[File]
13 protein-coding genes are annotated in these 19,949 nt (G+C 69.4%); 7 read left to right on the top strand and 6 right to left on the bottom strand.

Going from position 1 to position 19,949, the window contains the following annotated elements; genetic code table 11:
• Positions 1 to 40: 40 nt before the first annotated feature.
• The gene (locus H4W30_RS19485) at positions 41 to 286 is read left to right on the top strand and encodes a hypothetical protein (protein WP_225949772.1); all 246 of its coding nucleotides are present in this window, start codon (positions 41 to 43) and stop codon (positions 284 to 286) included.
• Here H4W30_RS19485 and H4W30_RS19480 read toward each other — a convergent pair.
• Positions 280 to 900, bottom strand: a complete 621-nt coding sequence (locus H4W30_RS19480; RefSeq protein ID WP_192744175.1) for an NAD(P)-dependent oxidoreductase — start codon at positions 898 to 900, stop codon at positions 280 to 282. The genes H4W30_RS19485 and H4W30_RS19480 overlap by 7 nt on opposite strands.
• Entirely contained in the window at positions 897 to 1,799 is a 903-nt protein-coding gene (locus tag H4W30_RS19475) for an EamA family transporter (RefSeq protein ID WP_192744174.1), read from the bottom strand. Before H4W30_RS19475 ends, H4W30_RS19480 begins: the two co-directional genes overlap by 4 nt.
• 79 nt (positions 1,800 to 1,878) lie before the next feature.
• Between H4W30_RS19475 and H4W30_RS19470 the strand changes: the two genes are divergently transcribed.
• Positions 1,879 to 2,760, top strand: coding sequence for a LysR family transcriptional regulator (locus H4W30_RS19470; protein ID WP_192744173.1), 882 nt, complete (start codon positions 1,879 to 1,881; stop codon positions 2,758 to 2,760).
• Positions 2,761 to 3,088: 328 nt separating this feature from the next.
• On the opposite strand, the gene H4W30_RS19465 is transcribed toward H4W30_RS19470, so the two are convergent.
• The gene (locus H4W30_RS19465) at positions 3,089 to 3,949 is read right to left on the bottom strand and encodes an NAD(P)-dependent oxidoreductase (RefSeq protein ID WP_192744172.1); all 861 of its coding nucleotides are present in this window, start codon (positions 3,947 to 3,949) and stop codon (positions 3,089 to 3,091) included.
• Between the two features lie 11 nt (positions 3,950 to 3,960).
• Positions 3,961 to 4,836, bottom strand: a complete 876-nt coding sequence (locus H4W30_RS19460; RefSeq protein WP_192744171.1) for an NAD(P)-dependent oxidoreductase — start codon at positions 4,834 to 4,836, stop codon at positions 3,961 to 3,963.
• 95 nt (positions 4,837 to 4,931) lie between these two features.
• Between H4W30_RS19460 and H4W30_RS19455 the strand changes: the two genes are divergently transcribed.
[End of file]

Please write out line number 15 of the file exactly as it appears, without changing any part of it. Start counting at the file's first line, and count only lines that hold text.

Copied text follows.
• Positions 3,961 to 4,836, bottom strand: a complete 876-nt coding sequence (locus H4W30_RS19460; RefSeq protein WP_192744171.1) for an NAD(P)-dependent oxidoreductase — start codon at positions 4,834 to 4,836, stop codon at positions 3,961 to 3,963.